With a musical progression that goes something like Foreigner->Def Leppard->Metallica->Dead Kennedys-> Napalm Death, I completely get where Cloud Rat’s Rorik is coming from when he describes his meandering musical history. Here’s how the promising Michigan up and comer got his grind on and what keeps him coming back.
“I grew up in a really small town (Shepherd, MI), and I wasn't surrounded by a punk/metal scene until I got into my mid/later teens and traveled to other bigger cities,” Rorik said. “My mother was in bar rock bands her whole life, but by the time I was old enough to get into music she was a devout Christian. On a tip from a friend, she ordered some tapes through some Christian distro that I can't remember, and the bands were Vengeance, Mortification, Deliverance, and Tourniquet. At the time I was only about 9 or 10 and didn't really get into the more extreme Vengeance and Mortification stuff, but the other two helped to open my eyes to heavy music (it's funny that Christian music did this, because now I'm of a very different philosophy). I heard Napalm Death for the first time when I was 13, the BBC Sessions on CD. I didn't get it yet.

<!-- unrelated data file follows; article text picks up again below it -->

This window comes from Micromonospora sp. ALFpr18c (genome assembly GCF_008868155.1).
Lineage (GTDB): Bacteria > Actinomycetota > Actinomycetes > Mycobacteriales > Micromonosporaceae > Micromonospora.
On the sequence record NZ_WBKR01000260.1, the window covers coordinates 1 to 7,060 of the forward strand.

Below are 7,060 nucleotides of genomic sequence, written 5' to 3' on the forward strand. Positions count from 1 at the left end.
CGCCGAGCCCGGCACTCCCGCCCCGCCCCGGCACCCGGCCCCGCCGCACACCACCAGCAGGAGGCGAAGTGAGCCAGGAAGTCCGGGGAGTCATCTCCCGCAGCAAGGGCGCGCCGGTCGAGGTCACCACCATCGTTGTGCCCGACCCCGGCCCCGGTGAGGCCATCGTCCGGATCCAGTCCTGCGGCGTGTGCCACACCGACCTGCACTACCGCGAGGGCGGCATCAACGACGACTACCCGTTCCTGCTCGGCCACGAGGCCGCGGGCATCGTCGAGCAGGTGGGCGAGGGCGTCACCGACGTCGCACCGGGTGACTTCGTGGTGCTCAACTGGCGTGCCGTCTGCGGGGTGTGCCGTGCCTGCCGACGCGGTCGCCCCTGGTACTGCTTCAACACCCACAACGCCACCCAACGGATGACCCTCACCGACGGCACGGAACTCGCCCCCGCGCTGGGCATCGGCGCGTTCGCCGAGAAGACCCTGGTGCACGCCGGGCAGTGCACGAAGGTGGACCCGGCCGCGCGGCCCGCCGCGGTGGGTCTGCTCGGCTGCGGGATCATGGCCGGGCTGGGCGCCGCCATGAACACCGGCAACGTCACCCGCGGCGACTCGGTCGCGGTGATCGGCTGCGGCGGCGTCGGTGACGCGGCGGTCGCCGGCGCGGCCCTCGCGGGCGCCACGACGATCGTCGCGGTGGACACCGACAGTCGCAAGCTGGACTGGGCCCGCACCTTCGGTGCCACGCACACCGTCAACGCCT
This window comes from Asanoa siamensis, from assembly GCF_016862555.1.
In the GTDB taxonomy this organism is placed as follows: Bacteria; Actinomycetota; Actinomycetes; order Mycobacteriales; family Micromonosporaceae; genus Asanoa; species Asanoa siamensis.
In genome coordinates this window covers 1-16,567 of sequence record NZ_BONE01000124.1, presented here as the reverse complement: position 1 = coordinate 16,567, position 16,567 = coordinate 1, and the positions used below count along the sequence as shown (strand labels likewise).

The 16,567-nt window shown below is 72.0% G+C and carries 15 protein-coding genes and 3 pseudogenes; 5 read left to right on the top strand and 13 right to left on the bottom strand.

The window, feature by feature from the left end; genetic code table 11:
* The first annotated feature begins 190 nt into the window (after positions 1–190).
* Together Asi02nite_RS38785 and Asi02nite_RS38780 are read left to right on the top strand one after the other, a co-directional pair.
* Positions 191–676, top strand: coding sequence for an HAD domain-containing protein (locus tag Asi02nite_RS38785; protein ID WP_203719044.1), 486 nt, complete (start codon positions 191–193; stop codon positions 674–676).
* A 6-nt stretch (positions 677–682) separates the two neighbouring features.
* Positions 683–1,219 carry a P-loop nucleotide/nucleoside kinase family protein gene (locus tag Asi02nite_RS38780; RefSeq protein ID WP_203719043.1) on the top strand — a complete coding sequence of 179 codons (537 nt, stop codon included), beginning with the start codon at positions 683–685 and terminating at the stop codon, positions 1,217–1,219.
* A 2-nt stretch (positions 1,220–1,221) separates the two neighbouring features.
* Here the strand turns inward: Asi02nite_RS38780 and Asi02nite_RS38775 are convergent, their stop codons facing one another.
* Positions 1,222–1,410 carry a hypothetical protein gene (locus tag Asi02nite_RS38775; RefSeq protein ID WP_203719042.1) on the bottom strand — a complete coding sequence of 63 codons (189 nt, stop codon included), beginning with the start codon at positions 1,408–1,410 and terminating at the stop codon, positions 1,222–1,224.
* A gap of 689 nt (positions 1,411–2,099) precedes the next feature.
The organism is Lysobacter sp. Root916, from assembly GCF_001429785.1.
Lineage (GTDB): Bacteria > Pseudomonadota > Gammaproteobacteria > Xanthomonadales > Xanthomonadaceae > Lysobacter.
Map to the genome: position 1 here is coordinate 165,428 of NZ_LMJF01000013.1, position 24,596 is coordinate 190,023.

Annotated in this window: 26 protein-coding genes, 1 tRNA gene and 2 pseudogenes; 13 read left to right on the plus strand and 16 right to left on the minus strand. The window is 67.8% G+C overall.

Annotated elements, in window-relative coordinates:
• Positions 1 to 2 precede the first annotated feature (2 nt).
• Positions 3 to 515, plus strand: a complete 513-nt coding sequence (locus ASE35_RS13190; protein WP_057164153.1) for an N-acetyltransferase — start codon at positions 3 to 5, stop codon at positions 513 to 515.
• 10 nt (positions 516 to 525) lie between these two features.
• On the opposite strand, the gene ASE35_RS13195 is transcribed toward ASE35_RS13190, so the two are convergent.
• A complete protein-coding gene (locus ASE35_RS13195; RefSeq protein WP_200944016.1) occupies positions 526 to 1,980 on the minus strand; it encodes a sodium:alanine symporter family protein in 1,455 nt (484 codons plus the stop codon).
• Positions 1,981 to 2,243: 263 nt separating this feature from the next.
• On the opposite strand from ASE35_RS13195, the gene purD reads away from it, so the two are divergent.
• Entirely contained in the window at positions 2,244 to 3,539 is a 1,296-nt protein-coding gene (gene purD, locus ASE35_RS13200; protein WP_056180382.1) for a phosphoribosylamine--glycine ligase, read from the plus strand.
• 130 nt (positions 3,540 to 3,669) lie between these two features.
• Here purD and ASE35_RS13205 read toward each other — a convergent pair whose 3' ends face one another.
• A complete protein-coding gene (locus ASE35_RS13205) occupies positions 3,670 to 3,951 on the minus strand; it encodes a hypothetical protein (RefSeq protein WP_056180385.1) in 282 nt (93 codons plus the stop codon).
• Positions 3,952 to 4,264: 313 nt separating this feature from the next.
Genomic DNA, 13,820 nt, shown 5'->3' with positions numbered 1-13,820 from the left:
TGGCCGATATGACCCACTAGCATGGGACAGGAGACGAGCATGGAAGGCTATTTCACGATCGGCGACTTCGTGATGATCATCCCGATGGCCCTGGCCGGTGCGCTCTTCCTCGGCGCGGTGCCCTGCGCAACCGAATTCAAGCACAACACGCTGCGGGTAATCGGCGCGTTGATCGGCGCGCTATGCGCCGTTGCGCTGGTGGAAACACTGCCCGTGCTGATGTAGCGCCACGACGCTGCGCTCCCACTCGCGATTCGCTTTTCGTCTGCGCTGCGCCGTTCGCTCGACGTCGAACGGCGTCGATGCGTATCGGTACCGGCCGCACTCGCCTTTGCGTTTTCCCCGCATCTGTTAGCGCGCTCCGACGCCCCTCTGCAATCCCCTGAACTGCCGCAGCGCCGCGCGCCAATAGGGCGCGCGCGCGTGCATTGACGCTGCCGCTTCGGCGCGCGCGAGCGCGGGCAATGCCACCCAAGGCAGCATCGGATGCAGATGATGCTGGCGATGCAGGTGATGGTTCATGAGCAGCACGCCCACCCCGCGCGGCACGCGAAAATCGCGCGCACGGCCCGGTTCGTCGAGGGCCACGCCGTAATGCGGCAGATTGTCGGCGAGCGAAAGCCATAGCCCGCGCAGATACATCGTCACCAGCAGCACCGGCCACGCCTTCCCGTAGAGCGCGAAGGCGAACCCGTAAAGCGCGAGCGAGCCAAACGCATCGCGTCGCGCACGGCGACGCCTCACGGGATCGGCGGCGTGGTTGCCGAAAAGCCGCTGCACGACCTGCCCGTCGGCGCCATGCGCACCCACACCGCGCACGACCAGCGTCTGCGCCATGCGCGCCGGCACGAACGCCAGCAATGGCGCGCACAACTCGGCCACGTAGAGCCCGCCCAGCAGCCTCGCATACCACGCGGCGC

“It wasn't until I heard Pig Destroyer a couple years later that I started getting into it. After that it was a rapid progression into many extreme music styles, death/grind/doom/hardcore punk/etc. I've been in metal bands, hardcore bands, and rock bands, but nothing has ever got my blood to boil like playing in grindcore bands.
"I guess that I got into grind because to me, it is the fastest, heaviest, and rawest that you can get. And on top of that, to keep it interesting (for me at least), there has to be some sort of real songwriting going on, or some quirk thrown in there that keeps it fresh. And for a style of music that is defined by absolute speed and heaviness, it's amazing how much variety there is! Also, I'm a generally calm person, but I have a lot of intense thoughts and feelings that I can only get out when I play music that is as loud, fast, heavy, and cathartic as I can possibly create.
"I sometimes question my sanity when I'm in a putrid basement with 20 other weirdos, drunk and running into each other, having ear-bleeding noise pounding my ear drums. It's fun to stop and look around at those moments, wondering how you got there. I guess at this point I can't really see it better any other way."